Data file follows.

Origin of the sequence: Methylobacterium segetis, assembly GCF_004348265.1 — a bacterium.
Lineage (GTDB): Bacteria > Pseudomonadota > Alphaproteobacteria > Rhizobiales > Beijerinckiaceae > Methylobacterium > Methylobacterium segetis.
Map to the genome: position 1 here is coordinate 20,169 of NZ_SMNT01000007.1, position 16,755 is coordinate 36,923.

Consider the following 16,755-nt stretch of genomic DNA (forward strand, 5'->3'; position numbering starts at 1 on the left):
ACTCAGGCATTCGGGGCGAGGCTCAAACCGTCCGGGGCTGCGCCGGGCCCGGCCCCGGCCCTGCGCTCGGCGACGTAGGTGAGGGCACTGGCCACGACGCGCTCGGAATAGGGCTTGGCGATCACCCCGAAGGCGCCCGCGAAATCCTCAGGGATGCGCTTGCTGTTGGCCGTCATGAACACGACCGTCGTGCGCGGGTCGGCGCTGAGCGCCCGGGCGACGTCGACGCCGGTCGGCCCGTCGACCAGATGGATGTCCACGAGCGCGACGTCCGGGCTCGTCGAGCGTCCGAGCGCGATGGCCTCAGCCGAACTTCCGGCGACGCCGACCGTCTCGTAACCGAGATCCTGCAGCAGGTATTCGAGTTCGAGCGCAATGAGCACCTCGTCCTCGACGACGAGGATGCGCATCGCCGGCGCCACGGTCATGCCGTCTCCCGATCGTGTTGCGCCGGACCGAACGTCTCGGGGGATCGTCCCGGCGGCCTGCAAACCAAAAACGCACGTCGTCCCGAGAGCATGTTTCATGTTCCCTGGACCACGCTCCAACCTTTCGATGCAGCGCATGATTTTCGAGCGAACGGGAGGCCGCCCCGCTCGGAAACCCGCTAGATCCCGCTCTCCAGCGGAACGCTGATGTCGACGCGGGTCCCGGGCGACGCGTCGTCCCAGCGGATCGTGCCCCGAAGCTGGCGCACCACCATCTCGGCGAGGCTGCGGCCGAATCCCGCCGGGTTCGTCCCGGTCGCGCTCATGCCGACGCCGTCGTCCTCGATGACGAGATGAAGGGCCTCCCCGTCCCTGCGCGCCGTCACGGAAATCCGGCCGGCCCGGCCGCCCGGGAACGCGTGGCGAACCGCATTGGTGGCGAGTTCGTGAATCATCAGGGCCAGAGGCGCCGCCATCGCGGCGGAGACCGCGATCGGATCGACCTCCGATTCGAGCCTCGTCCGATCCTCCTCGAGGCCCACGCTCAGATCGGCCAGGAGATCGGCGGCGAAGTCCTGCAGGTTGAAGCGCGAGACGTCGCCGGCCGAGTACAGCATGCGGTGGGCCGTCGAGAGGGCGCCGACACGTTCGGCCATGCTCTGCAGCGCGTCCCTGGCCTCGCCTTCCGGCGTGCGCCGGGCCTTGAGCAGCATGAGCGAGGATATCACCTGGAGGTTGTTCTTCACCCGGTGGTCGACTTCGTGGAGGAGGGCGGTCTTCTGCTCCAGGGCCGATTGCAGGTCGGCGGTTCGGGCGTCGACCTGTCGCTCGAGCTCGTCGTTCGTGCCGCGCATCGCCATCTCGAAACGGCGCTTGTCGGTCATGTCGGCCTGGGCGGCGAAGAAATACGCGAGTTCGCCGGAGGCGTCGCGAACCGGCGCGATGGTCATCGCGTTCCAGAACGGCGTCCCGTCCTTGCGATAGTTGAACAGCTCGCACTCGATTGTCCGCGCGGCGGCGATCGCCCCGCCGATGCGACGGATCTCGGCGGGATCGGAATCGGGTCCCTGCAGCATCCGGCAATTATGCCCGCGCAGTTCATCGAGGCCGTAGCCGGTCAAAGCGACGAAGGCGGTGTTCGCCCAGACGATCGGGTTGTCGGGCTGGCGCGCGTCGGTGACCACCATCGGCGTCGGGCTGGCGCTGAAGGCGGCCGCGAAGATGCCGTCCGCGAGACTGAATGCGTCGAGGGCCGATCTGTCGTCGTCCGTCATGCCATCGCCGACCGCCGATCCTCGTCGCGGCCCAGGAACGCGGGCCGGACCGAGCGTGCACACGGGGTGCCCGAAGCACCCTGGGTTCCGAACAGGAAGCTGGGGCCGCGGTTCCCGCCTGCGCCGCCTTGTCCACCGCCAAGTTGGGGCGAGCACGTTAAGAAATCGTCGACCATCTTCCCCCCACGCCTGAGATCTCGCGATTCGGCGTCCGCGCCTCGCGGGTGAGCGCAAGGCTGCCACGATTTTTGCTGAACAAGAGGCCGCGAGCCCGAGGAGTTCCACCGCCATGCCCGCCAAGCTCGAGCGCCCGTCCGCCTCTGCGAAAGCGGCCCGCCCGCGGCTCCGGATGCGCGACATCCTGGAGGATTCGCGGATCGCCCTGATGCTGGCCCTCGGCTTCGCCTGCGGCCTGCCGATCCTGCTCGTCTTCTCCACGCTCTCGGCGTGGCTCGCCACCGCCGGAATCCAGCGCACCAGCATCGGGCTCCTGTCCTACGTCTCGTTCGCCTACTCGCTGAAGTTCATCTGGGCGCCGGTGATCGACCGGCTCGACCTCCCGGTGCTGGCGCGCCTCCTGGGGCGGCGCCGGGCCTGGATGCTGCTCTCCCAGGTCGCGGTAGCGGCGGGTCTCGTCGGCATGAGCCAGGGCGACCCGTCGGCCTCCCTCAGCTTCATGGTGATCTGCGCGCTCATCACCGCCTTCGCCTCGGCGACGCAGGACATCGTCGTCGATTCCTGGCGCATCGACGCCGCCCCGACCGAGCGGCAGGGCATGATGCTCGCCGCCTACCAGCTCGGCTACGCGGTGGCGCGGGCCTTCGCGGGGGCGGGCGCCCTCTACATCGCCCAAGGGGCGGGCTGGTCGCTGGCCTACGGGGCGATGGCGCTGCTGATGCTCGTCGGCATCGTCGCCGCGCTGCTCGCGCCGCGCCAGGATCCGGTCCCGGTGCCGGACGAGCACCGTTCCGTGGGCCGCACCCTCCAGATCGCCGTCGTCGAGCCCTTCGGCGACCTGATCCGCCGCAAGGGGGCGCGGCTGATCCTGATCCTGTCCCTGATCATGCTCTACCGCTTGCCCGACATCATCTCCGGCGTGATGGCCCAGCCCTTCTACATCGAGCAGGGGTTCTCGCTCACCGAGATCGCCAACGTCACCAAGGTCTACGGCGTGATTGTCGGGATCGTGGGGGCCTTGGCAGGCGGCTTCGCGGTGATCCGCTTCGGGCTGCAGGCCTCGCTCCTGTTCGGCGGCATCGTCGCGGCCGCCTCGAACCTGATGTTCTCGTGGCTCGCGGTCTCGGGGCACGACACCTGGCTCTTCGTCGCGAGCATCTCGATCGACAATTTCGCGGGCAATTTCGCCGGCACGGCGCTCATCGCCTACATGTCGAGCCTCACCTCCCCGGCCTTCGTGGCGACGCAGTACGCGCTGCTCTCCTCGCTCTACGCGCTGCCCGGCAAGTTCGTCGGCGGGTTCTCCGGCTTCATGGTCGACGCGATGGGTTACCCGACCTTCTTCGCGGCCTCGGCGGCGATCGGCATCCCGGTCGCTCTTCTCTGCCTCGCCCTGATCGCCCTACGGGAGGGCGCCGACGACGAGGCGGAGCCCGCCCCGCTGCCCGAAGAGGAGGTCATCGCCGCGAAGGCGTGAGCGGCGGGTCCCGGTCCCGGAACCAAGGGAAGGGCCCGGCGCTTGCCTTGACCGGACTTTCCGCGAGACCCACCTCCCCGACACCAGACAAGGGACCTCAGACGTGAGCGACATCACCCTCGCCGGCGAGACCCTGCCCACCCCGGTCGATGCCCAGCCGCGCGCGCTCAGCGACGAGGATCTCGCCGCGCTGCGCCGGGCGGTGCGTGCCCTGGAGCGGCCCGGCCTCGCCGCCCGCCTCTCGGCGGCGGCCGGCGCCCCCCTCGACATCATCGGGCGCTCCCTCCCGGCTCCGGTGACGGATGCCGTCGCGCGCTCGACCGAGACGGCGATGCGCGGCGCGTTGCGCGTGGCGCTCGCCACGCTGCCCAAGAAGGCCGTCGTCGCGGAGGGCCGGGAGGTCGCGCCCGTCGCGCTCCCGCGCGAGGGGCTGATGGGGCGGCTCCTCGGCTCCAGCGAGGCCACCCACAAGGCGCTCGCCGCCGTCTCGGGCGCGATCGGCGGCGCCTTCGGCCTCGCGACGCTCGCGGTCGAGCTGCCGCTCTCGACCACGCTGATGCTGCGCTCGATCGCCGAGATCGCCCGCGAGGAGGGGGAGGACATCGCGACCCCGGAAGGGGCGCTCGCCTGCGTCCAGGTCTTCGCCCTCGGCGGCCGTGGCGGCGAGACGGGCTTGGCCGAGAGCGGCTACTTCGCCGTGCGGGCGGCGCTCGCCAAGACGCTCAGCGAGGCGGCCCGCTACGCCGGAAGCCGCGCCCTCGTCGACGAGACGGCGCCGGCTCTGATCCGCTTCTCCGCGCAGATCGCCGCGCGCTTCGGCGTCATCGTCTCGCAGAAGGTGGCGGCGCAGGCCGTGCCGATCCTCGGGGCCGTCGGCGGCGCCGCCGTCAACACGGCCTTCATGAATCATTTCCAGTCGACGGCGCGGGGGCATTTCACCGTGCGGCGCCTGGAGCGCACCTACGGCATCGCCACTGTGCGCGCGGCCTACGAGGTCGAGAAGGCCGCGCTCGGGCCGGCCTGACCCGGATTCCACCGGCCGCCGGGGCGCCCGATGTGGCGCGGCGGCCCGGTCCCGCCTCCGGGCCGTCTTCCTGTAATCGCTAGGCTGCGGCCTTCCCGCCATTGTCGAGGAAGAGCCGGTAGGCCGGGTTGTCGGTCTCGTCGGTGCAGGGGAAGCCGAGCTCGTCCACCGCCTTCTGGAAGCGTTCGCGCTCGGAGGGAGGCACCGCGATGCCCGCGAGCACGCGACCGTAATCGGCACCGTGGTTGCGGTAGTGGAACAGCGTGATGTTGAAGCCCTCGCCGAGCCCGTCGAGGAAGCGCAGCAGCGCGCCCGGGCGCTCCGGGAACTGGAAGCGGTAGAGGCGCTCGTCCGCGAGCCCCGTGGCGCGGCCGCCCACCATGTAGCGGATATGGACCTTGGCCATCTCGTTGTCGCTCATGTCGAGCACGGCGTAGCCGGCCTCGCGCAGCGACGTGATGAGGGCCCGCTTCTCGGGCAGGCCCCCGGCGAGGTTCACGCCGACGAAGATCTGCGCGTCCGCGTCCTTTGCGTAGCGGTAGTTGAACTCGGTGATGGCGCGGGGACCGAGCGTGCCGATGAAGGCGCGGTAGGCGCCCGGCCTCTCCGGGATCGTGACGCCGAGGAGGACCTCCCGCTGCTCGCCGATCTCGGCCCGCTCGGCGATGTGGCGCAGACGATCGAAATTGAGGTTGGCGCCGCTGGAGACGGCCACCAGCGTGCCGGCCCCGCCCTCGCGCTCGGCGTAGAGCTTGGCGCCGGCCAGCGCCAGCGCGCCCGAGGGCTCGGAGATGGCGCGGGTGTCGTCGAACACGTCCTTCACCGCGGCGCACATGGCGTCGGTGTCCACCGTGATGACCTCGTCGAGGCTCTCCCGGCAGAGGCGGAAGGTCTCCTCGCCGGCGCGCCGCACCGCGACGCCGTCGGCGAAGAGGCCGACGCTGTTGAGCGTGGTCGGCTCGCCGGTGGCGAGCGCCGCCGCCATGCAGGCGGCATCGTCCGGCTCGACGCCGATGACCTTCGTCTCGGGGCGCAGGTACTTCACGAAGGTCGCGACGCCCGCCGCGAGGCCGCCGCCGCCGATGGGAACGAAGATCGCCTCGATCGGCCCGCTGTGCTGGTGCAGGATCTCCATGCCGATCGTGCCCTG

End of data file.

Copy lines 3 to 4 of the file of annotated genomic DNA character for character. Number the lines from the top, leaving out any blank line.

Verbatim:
Map to the genome: position 1 here is coordinate 20,169 of NZ_SMNT01000007.1, position 16,755 is coordinate 36,923.

Consider the following 16,755-nt stretch of genomic DNA (forward strand, 5'->3'; position numbering starts at 1 on the left):